What is this medication?
DICLOXACILLIN (dye klox a SILL in) is a penicillin antibiotic. It treats some infections caused by bacteria. It will not work for colds, the flu, or other viruses.
This medicine may be used for other purposes; ask your health care provider or pharmacist if you have questions.
COMMON BRAND NAME(S): Dynapen
What should I tell my care team before I take this medication?
They need to know if you have any of these conditions:
•bowel disease, like colitis
•an unusual or allergic reaction to dicloxacillin, other penicillins or antibiotics, foods, dyes, or preservatives
•pregnant or trying to get pregnant
How should I use this medication?
Take this drug by mouth. Take it as directed on the prescription label at the same time every day. Take it on an empty stomach, at least 1 hour before and 2 hours after food. Take all of this drug unless your health care provider tells you to stop it early. Keep taking it even if you think you are better.
Talk to your health care provider about the use of this drug in children. While it may be prescribed for selected conditions, precautions do apply.
Overdosage: If you think you have taken too much of this medicine contact a poison control center or emergency room at once.
NOTE: This medicine is only for you. Do not share this medicine with others.
What if I miss a dose?
If you miss a dose, take it as soon as you can. If it is almost time for your next dose, take only that dose. Do not take double or extra doses.
What may interact with this medication?
Do not take this medicine with any of the following medications:
This medicine may also interact with the following medications:
•birth control pills
This list may not describe all possible interactions. Give your health care provider a list of all the medicines, herbs, non-prescription drugs, or dietary supplements you use. Also tell them if you smoke, drink alcohol, or use illegal drugs. Some items may interact with your medicine.
What should I watch for while using this medication?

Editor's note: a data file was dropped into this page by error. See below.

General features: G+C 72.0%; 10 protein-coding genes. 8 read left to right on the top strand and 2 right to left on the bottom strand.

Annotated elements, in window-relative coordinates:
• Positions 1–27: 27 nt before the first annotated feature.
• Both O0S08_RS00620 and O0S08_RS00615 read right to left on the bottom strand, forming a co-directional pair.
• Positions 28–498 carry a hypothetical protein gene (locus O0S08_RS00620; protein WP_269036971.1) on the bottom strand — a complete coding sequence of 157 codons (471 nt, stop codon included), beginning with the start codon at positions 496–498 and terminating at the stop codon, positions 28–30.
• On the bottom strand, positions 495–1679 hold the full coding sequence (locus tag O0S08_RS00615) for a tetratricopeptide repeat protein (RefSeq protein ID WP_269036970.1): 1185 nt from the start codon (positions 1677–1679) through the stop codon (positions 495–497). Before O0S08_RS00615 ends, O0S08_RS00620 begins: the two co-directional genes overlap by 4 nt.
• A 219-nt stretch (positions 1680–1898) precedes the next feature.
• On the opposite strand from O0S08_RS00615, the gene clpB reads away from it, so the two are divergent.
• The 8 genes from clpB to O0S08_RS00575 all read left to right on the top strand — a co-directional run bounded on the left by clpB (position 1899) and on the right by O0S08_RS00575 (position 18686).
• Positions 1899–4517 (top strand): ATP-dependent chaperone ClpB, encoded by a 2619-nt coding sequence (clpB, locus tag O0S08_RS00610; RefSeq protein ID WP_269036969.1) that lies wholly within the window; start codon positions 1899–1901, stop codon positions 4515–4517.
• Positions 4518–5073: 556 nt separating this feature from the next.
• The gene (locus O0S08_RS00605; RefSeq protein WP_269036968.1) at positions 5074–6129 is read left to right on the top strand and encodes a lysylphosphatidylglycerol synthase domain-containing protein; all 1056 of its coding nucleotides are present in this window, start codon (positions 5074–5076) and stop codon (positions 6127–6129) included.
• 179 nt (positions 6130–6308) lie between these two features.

Tell your doctor or health care provider if your symptoms do not improve or if you get new symptoms.
This medicine may cause serious skin reactions. They can happen weeks to months after starting the medicine. Contact your health care provider right away if you notice fevers or flu-like symptoms with a rash. The rash may be red or purple and then turn into blisters or peeling of the skin. Or, you might notice a red rash with swelling of the face, lips or lymph nodes in your neck or under your arms.
Do not treat diarrhea with over the counter products. Contact your doctor if you have diarrhea that lasts more than 2 days or if it is severe and watery.
If you are diabetic, you may get a false positive result for sugar in your urine. Check with your health care provider.
Birth control pills may not work properly while you are taking this medicine. Talk to your doctor about using an extra method of birth control.
What side effects may I notice from receiving this medication?
Side effects that you should report to your doctor or health care professional as soon as possible:
- allergic reactions like skin rash, itching or hives, swelling of the face, lips, or tongue
- black, tarry stool
- difficulty breathing, wheezing
- discolored tongue
- fever, chills
- pain or difficulty passing urine
- redness, blistering, peeling or loosening of the skin, including inside the mouth
- swollen joints
- unusual bleeding, bruising
- unusually weak or tired
Side effects that usually do not require medical attention (report to your doctor or health care professional if they continue or are bothersome):
- nausea, vomiting
- sore mouth
- stomach upset
This list may not describe all possible side effects. Call your doctor for medical advice about side effects. You may report side effects to FDA at 1-800-FDA-1088.
Where should I keep my medication?
Keep out of the reach of children and pets.
Store at room temperature between 20 and 25 degrees C (68 and 77 degrees F). Throw away any unused drug after the expiration date.
NOTE: This sheet is a summary. It may not cover all possible information. If you have questions about this medicine, talk to your doctor, pharmacist, or health care provider.
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